Detroit recording studio could be seized by feds

Jennifer Chambers
The Detroit News

United Sound Systems, the oldest independent recording studio in the nation, is in danger of being seized by federal authorities who allege it was bought with drug money.

The U.S. Attorney’s Office in Detroit filed paperwork last month to take the Detroit building on Second Avenue in forfeiture as part of a 2012 federal drug case in which 11 men were indicted by a grand jury in a cocaine distribution case.

The studio, which is still active, is where John Lee Hooker sang “Boogie Chillen” in 1948 and where Jackie Wilson recorded his first record.

The property is owned by Danielle D. Scott, who bought the studio in 2009 for $20,000 and has been working to restore it. Scott said she was part of the team of people who worked toward a historical designation for the building.

“I’ve always been a fan of the music,” Scott told The News in 2014. “I’m trying to find out as much as I can about the history. We go across all the (musical) genres here.”

According to court documents, cooperating witnesses told federal prosecutors that Dwayne Richards, an accused money launderer and cocaine trafficker and one of the 11 men charged in the drug case, is Scott’s cousin.

A special agent for the Drug Enforcement Agency alleges in court records that Richards used Scott to conceal the movement of money and property — proceeds from drug trafficking — by purchasing the studio.

Prosecutors said Richards, whose alias was “Big Hommie,” was a big-time cocaine distributor in Metro Detroit but he also worked at the studio.

Confidential witnesses told federal officials that Richards was observed at the studio in 2011 or 2012 fixing up the building and property. They said he used friends to complete the work and restore it into an operational studio.

Richards, according to court records, formed “Global Success Entertainment” in 2011 for media and music production. His company was involved in the music and soundtrack for the movie “House Arrest,” which made its premiere in 2013.

His attorney, Stephon Johnson, declined to comment Monday. Scott couldn’t be reached for comment.

If a judge agrees the property should be forfeited as part of the case, the U.S. Justice Department would take ownership of the property, and in most cases, it liquidates it to pay back victims or pay for prosecution.

United Sound was the go-to studio since the early 1930s for some of the most celebrated music of the 20th century, including that of jazz greats such as Dizzy Gillespie, John Coltrane and Kenny Burrell, as well as the MC5, the Rationals, Little Willie John, Bob Seger and Aretha Franklin.

Don Davis owned it in the 1970s when George Clinton and P-Funk almost lived there.

When it opened in 1933 as a recording studio, the studio was most likely located on Cass, according to observers. But it was up and running at the Second Avenue location since at least 1940, owned by Jimmy Siracuse, who was joined later by his son, Joe. Producer Don Davis bought the studio in 1971.

The Rationals recorded their classic blue-eyed soul version of Otis Redding’s “Respect” at United Sound in 1966.

The building has also been in jeopardy because of a proposed entrance ramp to Interstate 94 by the Michigan Department of Transportation.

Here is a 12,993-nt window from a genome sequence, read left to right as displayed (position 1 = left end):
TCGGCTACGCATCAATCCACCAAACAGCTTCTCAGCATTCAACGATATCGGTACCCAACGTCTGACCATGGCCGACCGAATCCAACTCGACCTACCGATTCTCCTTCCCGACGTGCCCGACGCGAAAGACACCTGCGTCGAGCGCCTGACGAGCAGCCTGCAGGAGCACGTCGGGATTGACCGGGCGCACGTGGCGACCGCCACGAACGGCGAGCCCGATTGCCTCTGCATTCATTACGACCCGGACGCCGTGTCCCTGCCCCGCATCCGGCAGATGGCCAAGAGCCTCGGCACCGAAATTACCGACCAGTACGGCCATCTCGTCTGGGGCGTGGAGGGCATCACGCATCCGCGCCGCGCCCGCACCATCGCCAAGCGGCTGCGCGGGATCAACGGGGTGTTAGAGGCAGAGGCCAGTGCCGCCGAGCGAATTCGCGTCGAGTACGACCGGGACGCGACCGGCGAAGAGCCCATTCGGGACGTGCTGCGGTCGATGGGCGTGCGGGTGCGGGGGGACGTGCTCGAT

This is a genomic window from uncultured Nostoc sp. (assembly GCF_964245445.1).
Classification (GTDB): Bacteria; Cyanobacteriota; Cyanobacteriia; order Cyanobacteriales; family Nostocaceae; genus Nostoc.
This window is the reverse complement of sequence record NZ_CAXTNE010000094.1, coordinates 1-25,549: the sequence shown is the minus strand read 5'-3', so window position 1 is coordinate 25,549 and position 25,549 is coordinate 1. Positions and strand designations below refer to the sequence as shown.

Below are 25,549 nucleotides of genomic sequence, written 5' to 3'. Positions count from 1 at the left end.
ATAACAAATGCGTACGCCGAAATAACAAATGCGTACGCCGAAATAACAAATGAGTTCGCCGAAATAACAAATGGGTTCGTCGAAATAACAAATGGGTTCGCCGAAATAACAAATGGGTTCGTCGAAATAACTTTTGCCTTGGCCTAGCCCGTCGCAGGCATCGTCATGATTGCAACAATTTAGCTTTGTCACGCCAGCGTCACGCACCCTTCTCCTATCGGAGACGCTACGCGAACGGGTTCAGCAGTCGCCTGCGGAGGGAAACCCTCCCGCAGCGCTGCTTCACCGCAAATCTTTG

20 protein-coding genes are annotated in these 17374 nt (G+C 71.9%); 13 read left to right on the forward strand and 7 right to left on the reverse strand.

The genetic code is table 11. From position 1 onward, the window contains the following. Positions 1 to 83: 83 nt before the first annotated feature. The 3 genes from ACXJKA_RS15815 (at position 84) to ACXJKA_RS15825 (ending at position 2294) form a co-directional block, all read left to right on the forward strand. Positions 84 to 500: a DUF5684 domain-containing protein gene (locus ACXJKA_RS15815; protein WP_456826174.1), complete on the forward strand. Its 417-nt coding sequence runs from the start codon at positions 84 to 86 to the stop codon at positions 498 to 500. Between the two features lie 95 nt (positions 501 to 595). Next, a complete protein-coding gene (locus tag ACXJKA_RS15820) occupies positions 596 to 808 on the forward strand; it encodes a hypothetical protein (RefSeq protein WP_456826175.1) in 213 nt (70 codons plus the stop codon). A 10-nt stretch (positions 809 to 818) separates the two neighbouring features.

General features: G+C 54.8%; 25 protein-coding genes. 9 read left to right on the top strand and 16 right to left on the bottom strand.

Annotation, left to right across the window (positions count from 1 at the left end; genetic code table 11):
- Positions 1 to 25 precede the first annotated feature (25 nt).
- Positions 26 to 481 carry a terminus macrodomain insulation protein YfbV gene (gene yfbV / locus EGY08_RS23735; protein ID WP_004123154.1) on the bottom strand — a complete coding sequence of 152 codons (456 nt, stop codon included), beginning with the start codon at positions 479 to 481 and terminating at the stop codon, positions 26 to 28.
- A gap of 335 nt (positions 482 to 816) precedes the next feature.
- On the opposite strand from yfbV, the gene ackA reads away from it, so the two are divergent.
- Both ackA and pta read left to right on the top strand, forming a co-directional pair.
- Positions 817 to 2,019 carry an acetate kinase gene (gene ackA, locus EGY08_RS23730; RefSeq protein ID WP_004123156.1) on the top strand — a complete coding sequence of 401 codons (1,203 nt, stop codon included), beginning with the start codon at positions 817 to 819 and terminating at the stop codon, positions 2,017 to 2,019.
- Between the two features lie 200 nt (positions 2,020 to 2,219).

MDOT’s massive project to expand and upgrade seven miles of I-94 is scheduled to begin in 2019.

The long-proposed MDOT project calls for reconstruction of I-94 from Conner to Interstate 96 and includes rebuilding of 67 bridges and six railroad overpasses, linking east/west service drives and reconstructing interchange ramps. The massive project could take 20 years, road officials say.

Rob Morosi, a spokesman for MDOT, said Monday the agency has not made an offer for the property because it does not know if it will need it for the I-94 project.

“We are still working on refining the design...We are still looking at a way to minimize the impact in Midtown. We are still looking at tweaking certain design elements and allowing the studio to stay,” Morosi said.

The current freeway expansion plan can fit within the existing footprint of I-94, Morosi said. If MDOT were to install dedicated service drives, that would impact the studio property, he said.

The studio is also a historic landmark after receiving Detroit City Council approval in 2015, meaning it would require city approval before the venue could be demolished to accommodate the widening of I-94.

JChambers@detroitnews.com

Some of the music recorded at USS

“Boogie Chillen” by John Lee Hooker (1948)

“Mommy, What Happened to Our Christmas Tree” by Little Willie John (1951)

“Danny Boy” by Sonny Wilson (Jackie Wilson) (1952)

“Come to Me” by Marv Johnson (1958). Robert Bateman and the Rayber Voices provided backup; Beans Bowles played the flute solo.

“My True Love,” “Leroy” and “The Way I Walk,” and other early singles by Jack Scott (1958-’59)

“Del Shannon Sings Hank Williams” by Del Shannon (1965)

“Respect” by the Rationals (1966)

“East Side Story” (1966) and “Ramblin’, Gamblin’ Man” by Bob Seger (1969)

“Hot Buttered Soul” by Isaac Hayes (1969)

Funkadelic’s “Free Your A**, And Your Mind Will Follow” (1970), “Cosmic Slop” (1973), Parliament’s “Mothership Connection (1975), “Chocolate City” (1974), “Up for the Down Stroke” (1974) and many other George Clinton sessions

“Whatcha See Is Whatcha Get” by the Dramatics (1972)

“Seven” by Bob Seger (some tracks) (1974)

“Who’s Zoomin’ Who” by Aretha Franklin (1985), including the hit “Freeway of Love”

Source: Detroit News archives